With the rapid advent of influencers, there is unbound natural curiosity as to what their average yearly earnings are. There are always rumours that the biggest creators with huge follower counts and viral posts rake up huge amounts. Let’s take a look at the facts we know so far about some of them.
According to the site Comparably, in the United States, the typical income for content creators is $88,043. The average total remuneration for content creators in New York is 116,000 dollars. This is 32 percent higher than the average in the rest of the United States.
For India, job portals like Glassdoor show the average salary of a Content Creator as just around ₹20,000 – ₹25,000 per month. This number seems to be widely off in terms of estimates. We see examples of creators that earn an equivalent amount for just a single sponsored post on social media.
Some creators have been candid about their revenues from YouTube, Instagram, and other platforms.
According to ScoopWhoop, the following are the revenues of some notable creators. All of these have been sourced from the creator’s own videos.
1. Sakshi Sivadasani – around ₹15 – 20 lakh each year
2. Flying Beast aka Gaurav Taneja – around ₹1.4 lakh each month
3. Garima Goel of Garima’s Good Life – ₹1 lakh per vlog
4. Carryminati, aka Ajey Nagar – ₹15 to 20 lakh per month
5. BB Ki Vines – ₹1 crore per year
6. Mumbiker Nikhil – ₹15 – 20 Lakh per month
7. Kritika Khurana – ₹90,000 for every Instagram post, ₹1 Lakh per YouTube video.
HypeAuditor conducted a study of 1,865 Instagram influencers, who were asked about their earnings, the amount of work they put in, the amount of time they commit, and their primary sources of money. There were 45.74 percent females and 28 percent between the ages of 25 and 34.
The most crucial thing to take away from HypeAuditor’s findings is that over half (48.5 percent) of the influencers claimed to make money from their Instagram account. An influencer’s monthly income is normally around $2,970 on average.
However, the income of different accounts varies greatly, mostly decided by the number of individuals who follow the account. Given that their audiences span from 1,000 to 10,000 people, the average monthly income for micro-influencers is $1,420. Mega-influencers, or those with more than one million followers, earn an average of $15,356 each month.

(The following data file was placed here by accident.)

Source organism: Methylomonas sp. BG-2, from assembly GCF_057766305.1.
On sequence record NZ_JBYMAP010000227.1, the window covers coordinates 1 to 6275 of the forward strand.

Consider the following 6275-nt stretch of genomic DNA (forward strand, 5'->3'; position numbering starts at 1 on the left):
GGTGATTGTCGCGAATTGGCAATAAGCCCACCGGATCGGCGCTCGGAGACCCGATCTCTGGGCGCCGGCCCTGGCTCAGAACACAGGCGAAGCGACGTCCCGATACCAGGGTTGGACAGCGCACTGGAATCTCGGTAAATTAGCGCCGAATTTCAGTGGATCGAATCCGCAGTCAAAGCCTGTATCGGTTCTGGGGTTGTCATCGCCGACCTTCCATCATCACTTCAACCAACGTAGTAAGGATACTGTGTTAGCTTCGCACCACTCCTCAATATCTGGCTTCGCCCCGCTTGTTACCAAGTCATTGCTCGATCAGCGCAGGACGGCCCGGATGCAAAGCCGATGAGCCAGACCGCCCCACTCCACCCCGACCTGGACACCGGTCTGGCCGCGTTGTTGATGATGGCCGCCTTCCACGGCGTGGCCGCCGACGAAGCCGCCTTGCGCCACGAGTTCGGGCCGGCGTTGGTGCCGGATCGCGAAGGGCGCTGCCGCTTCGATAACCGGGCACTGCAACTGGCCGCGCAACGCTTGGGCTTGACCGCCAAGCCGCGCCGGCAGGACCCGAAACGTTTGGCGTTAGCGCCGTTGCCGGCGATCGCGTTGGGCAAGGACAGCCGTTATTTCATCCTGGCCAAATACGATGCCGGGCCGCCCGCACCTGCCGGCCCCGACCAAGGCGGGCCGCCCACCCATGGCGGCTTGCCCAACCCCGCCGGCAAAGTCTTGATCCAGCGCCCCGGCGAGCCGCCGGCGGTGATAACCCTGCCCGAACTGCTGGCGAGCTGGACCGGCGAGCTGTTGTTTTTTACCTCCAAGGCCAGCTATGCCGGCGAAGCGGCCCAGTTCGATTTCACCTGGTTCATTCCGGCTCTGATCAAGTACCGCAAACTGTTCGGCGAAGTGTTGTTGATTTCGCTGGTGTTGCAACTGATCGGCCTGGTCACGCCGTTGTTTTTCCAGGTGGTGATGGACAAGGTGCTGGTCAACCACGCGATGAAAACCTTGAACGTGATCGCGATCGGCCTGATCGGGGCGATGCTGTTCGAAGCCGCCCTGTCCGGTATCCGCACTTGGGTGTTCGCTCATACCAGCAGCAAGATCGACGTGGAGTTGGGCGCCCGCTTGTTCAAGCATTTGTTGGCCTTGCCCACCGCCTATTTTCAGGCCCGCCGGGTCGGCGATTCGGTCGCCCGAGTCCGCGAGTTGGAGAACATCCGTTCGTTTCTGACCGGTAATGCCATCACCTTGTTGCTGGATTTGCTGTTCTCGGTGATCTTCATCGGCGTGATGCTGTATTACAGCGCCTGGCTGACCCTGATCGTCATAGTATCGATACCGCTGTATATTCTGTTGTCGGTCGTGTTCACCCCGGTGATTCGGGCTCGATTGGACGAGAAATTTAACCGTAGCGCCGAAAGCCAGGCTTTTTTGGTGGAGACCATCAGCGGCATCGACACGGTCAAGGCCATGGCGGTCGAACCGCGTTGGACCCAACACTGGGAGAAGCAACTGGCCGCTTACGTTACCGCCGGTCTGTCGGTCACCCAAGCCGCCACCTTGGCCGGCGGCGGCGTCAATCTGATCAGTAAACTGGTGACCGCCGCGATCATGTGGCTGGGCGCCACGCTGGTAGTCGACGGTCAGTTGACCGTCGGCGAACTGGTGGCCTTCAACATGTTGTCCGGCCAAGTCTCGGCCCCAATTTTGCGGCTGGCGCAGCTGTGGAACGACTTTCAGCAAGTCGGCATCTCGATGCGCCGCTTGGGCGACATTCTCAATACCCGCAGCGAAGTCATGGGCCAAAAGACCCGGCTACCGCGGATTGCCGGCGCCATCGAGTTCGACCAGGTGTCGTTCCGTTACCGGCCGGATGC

However, just 22.99 percent of account holders with 1,000 to ten thousand followers report making any money at all. This is in comparison to 68.75 percent of account users with 500,000 to one million followers.
There were also differences in the areas of specialisation of the various influencers. A fitness influencer’s hourly compensation is $31, while a beauty specialist can earn twice that amount, pushing their hourly wage to $60, a record across all categories (in relation to the time spent on maintaining the account).
Some superstars can earn up to $187 per hour through their job. Animals, business/marketing, fitness and sport are the most lucrative topic areas for social media influencers.
There is also a statistic worth noting which states that less than 5% of Instagram users make a living from the platform.
Only 4.27 percent of those polled claimed they rely entirely on money from their Instagram account. Each month, these influencers earn an average of $5,912.8 from their respective accounts.
Fourty-seven percent of polled influencers reported higher incomes as a result of the COVID-19 epidemic.
However, the epidemic has had a detrimental impact also, as evidenced by 49.68 percent of influencers polled reporting an increase in fraudulent behaviour.
According to the study’s findings, brand promotion remains the most important source of cash for Instagram influencers, accounting for 40.15 percent of their total income.
Meanwhile, 14.92% of influencers utilise their accounts to advertise affiliate programmes. Influencers will soon be able to earn monetary remuneration for creating personalised content such as shoutouts on the TikTok platform.
Finally, influencers spend an average of 24 hours per week managing their numerous profiles (posts, creating Stories, chatting with followers, etc.) This average lowers to 20.9 hours for Instagram users who do not make money from their accounts, while it rises to 28.7 hours for Instagram users who do.
In India, the trend appears to be accelerating, and now appears to be an excellent time to enter the field of content creation, as the creator economy is thriving. Many companies, organisations, and existing social media platforms allow content creators to earn a living doing what they love.
There have also been demise of platforms that failed to financially support creators, a prime example being Vine, the short-video platform that was a pioneer in vertical video. Viewers quickly abandoned these platforms in favour of others that paid a percentage of revenue and allowed them to earn consistently.
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